STAFF at the collapsed music and entertainment retail chain HMV used the company’s official Twitter account to announce their own “mass execution” as administrators axed nearly 190 jobs.
Users of the social media network were treated to a series of tweets from disgruntled staff, who spoke of loyal workers being laid off.
Bosses finally regained control of the account and the offending tweets were deleted - but not before they had been copied and retweeted.
The first indication that something was amiss came yesterday afternoon with a tweet that said: “We’re tweeting live from HR where we’re all being fired! Exciting!!”
The next message from the official Twitter feed read: “There are over 60 of us being fired at once! Mass execution, of loyal employees who love the brand.”
A minute later one of the employees, whose job it was to tweet about special offers and events at the nationwide chain of music stores, wrote: “Sorry we’ve been quiet for so long. Under contract, we’ve been unable to say a word, or – more importantly – tell the truth.”
The next tweet said: “Just overheard our managing director (he’s staying, folks) ask “How do I shut down Twitter.”
Then 15 minutes later, all the offending tweets were removed. Shortly afterwards, administrators Deloitte put out a statement confirming the job losses.
The administrators, who were appointed on 15 January, are working on a rescue deal for the company ,which has 223 stores and more than 4,000 employees.
A spokesman for Deloitte said: “The joint administrators of HMV today confirm that 190 redundancies have been made across the companies’ head office and distribution network. There have been no redundancies across the retail network with all stores remaining open and continuing to trade.”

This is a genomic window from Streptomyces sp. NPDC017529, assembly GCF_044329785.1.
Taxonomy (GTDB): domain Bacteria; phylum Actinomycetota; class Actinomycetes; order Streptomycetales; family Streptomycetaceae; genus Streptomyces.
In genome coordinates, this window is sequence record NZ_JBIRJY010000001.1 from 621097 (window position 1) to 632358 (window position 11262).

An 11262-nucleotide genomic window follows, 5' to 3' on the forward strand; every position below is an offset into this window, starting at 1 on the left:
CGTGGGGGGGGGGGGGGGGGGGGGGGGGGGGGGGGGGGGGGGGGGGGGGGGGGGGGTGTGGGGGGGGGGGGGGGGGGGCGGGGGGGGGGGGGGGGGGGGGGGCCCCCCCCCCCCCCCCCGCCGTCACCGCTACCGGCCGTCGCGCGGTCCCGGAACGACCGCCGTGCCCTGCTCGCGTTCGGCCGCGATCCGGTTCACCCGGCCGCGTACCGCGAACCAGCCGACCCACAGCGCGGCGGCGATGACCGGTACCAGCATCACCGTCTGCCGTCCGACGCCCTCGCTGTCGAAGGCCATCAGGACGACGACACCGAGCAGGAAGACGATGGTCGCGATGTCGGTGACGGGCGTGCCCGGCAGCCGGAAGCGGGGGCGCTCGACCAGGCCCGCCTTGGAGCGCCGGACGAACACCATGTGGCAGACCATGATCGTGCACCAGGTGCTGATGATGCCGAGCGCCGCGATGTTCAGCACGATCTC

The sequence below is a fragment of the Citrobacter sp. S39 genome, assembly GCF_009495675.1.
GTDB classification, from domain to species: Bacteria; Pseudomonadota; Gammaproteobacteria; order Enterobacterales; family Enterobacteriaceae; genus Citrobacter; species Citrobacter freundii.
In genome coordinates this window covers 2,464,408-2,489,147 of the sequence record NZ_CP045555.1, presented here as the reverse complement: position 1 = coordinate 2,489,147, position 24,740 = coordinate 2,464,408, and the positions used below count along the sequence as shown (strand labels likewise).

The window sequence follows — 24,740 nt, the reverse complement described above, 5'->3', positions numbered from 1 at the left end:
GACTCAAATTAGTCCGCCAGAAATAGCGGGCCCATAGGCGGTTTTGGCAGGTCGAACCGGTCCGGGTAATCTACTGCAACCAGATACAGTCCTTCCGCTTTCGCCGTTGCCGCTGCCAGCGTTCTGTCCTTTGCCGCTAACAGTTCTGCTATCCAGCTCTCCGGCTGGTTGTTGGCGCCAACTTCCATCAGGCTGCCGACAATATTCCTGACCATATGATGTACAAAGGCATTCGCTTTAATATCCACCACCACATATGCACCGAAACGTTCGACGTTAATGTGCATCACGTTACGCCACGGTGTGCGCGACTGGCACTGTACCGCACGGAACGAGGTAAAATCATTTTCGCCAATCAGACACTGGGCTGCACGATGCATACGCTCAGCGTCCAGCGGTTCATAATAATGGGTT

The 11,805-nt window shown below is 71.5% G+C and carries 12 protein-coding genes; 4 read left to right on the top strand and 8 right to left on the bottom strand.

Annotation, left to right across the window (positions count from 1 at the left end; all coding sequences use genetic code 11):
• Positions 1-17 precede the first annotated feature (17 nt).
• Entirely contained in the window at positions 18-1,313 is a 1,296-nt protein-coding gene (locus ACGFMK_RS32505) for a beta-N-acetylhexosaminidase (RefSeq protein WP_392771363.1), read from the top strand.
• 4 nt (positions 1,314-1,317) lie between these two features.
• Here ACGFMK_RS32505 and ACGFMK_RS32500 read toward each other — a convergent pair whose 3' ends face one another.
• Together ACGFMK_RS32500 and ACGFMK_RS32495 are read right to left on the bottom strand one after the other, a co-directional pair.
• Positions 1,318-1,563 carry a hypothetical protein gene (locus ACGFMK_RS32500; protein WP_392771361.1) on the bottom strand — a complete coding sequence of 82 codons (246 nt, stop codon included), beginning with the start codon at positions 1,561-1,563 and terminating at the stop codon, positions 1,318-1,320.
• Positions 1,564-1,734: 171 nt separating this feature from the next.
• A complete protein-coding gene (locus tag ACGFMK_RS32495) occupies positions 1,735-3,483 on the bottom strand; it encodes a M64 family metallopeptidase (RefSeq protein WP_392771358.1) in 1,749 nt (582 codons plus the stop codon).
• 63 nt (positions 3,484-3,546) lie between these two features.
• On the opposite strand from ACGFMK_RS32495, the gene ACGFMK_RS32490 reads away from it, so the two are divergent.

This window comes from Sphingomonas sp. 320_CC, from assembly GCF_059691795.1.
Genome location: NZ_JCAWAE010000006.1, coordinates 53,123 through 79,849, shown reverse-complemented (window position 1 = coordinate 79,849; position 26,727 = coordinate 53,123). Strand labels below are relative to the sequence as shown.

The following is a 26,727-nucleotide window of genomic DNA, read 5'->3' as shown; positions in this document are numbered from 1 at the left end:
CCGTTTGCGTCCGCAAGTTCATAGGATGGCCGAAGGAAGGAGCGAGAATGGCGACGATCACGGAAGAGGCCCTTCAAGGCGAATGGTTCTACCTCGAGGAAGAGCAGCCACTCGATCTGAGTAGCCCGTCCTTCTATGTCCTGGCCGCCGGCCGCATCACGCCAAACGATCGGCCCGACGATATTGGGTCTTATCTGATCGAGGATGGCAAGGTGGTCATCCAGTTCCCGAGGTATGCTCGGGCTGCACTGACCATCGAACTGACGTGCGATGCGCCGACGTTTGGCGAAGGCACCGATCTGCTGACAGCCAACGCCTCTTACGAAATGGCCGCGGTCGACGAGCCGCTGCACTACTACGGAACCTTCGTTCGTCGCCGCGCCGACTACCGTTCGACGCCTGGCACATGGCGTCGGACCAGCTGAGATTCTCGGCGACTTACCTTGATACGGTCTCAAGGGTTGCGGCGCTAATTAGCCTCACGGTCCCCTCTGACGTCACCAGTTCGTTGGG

Nick Edwards, joint administrator said: “Since our appointment over two weeks ago, we have been assessing the financial position of HMV. Following this review, a number of redundancies at the head office and distribution centres have been made. “Although such decisions are always difficult, it is a necessary step in restructuring the business to enhance the prospects of securing its future as a going concern.”
Hopes of a rescue deal for HMV have been raised after restructuring firm Hilco – the group behind HMV Canada – bought the company’s debt last week.
It is thought that Hilco was planning to begin negotiations this week with suppliers and HMV’s landlords as part of a plan to salvage the group.
Hilco reportedly wants to rescue about half of the stores.